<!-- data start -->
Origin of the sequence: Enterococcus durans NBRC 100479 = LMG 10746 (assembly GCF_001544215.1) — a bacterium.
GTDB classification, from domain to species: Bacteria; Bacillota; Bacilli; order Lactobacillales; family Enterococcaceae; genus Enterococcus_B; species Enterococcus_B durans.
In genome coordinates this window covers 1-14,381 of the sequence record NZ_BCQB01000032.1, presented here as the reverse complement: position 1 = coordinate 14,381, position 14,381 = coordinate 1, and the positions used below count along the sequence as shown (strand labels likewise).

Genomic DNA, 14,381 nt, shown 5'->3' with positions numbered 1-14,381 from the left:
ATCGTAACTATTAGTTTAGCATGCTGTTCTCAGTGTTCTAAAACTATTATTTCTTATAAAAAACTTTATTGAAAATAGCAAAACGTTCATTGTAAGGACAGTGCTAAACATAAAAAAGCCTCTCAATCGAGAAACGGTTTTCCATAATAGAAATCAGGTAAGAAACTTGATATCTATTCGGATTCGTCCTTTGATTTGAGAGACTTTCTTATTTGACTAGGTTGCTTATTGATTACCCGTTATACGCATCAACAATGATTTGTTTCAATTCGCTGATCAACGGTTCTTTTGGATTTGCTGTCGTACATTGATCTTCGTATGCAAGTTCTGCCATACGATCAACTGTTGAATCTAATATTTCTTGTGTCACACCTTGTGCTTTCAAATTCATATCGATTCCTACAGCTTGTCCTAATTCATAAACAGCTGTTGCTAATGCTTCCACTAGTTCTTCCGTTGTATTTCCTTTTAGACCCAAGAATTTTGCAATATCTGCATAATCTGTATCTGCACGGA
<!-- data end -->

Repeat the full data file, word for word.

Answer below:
Origin of the sequence: Enterococcus durans NBRC 100479 = LMG 10746 (assembly GCF_001544215.1) — a bacterium.
GTDB classification, from domain to species: Bacteria; Bacillota; Bacilli; order Lactobacillales; family Enterococcaceae; genus Enterococcus_B; species Enterococcus_B durans.
In genome coordinates this window covers 1-14,381 of the sequence record NZ_BCQB01000032.1, presented here as the reverse complement: position 1 = coordinate 14,381, position 14,381 = coordinate 1, and the positions used below count along the sequence as shown (strand labels likewise).

Genomic DNA, 14,381 nt, shown 5'->3' with positions numbered 1-14,381 from the left:
ATCGTAACTATTAGTTTAGCATGCTGTTCTCAGTGTTCTAAAACTATTATTTCTTATAAAAAACTTTATTGAAAATAGCAAAACGTTCATTGTAAGGACAGTGCTAAACATAAAAAAGCCTCTCAATCGAGAAACGGTTTTCCATAATAGAAATCAGGTAAGAAACTTGATATCTATTCGGATTCGTCCTTTGATTTGAGAGACTTTCTTATTTGACTAGGTTGCTTATTGATTACCCGTTATACGCATCAACAATGATTTGTTTCAATTCGCTGATCAACGGTTCTTTTGGATTTGCTGTCGTACATTGATCTTCGTATGCAAGTTCTGCCATACGATCAACTGTTGAATCTAATATTTCTTGTGTCACACCTTGTGCTTTCAAATTCATATCGATTCCTACAGCTTGTCCTAATTCATAAACAGCTGTTGCTAATGCTTCCACTAGTTCTTCCGTTGTATTTCCTTTTAGACCCAAGAATTTTGCAATATCTGCATAATCTGTATCTGCACGGA